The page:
It is evident that the early Sculp- stances much expression. John Piture of Italy, from the period at sano, the son of Nicolo, deviating which it at all deserved to be noticed, from his father's rigid imitation of was the produce either of Greek emi- antiquity, imparted a more waving grants, or of their immediate scho- line to his figures, and broader folds lars. After the ravages of the Ro- to his drapery; and in the general mans at Corinth and at Athens, they character of his productions there is filled their palaces, villas, theatres, much grace and delicacy. The esand other public places, with the tablishment of the Florentine Acaspoils of Grecian art. All the nobler demy, in 1350, which was subseworks of Sculpture executed at quently encouraged and patronized Rome were also the productions of by the princes of the House of MeGreek artists. Among them, the dicis, soon brought the various busts of the twelve Cæsars, from branches of the Fine Arts to perferJulius to Domitian, inclusive, are tion. Of the Scnlptors of ability the finest specimens existing of por- who speedily appeared in Florence, trait-sculpture. When Constantine Lorenzo Ghiberti, Donatello, Brupeleschi, Andrea Verrochio, and Do- rival the antique. But, with the minic Ghirlandaio, were the most most unfeigned admiration of Cacelebrated. The advance of modern nova's genius, it may, perhaps, be art was also greatly accelerated by permitted us to say, that there is, the progressive discovery of those occasionally, in his compositions miraculous productions of ancient we will not use so coarse a word as Greek art, which had been buried for affectation, but-an absence of that many ages, and which were by de- perfect simplicity and purity which grees restored from the bowels of constitute the highest charm of the earth. At length, in the year sculpture. 1474, was born at Florence, Michael France derived the greatest part Angelo Buonarotti. He was warm- of her knowledge of the Fine Arts ly patronized by Lorenzo de Medicis, from Italy. In the reign of Francis who made him his companion, gave the First, Leonardo da Vinci, Benhim an apartment in his palace, and venuto Cellini, and Primaticcio, esallowed him a pension. "In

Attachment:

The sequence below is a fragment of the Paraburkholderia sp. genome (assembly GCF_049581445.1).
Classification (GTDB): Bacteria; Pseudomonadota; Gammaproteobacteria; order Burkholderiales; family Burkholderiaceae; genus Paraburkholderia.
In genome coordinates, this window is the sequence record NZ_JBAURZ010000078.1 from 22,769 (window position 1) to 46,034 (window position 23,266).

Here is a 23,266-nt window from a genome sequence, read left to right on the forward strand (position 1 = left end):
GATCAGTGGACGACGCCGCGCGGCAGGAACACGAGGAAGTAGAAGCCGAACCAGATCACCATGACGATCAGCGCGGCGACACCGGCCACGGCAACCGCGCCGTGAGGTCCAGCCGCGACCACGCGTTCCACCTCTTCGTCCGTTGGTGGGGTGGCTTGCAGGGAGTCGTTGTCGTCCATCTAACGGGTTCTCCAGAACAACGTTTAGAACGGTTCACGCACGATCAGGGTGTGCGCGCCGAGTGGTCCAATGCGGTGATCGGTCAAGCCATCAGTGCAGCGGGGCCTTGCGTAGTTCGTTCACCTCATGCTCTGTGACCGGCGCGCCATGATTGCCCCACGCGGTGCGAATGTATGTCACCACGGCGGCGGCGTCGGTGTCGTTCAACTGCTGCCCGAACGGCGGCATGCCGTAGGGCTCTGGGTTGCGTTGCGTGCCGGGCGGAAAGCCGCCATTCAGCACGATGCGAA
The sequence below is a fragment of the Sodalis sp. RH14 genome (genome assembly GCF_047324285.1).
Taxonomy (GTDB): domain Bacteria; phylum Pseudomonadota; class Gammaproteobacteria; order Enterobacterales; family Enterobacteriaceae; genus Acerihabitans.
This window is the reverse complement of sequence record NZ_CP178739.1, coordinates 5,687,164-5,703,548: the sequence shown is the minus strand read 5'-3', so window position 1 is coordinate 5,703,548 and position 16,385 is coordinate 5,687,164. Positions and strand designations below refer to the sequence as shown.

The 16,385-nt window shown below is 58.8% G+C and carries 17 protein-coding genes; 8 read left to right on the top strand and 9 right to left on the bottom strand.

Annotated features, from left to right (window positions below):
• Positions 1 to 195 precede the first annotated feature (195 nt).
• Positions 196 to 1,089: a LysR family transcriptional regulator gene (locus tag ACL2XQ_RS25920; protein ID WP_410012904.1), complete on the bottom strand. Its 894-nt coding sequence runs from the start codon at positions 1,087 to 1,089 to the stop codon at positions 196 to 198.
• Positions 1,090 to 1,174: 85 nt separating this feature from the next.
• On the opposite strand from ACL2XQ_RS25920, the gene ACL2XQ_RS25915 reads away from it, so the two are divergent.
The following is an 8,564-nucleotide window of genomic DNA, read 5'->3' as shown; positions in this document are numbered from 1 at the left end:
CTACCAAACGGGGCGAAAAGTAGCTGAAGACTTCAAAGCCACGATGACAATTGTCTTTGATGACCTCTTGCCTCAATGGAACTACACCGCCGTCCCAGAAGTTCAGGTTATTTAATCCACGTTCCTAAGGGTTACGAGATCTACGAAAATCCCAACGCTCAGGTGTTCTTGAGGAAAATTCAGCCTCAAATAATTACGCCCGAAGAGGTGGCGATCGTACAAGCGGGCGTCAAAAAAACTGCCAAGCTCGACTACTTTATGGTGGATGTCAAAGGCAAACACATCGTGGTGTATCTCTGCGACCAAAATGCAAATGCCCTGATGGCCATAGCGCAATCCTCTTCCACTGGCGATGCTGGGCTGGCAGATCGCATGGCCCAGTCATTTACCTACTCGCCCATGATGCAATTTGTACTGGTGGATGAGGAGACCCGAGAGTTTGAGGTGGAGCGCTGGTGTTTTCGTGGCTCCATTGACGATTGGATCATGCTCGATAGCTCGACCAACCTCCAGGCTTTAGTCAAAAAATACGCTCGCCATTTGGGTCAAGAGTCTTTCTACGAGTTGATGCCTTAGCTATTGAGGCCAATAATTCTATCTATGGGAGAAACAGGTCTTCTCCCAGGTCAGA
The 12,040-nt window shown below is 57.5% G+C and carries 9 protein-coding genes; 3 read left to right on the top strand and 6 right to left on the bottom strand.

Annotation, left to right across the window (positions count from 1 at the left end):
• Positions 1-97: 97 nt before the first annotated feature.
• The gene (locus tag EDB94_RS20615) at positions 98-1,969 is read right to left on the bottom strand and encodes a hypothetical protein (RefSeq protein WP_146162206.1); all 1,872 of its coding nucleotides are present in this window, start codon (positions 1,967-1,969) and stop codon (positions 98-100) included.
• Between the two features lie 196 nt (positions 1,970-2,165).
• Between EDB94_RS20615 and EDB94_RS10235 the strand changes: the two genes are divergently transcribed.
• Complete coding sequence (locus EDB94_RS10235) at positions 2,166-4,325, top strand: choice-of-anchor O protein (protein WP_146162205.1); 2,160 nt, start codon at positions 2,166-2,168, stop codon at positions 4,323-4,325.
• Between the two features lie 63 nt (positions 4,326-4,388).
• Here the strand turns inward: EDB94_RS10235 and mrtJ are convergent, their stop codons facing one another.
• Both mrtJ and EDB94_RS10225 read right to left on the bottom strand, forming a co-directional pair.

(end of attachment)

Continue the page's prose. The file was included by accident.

return, tablished in that country a School Michael Angelo adorned Florence of Painting, Sculpture, and Archiwith many works of inimitable tecture. Soon after that period, the beauty, energy, and grandeur. Sub- French sculptors Pilon, Cousin, and sequently, Julius II. sent for him to John Goujon, distinguished themRome, where he was liberally em- selves very much, especially by their ployed both by that Pope and by his bas reliefs ; and from their time a illustrious successor, Leo X. Among respectable School of Sculpture has the Sculptors of merit who succeed been maintained in France. ed Michael Angelo, John of Bologna To Italy Spain also owes whatwas one of the most eminent. His ever has been atchieved in that groups are remarkable for their good country, in Sculpture as well as in composition, and the fine undulation Painting. of their lines. Benvenuto Cellini In Germany, Sculpture has not also distinguished himself very much been wholly neglected. One of the at Florence. But soon after his most extraordinary and magnificent time, the Florentine school sunk into specimens of sepulchral sculpture, insipidity.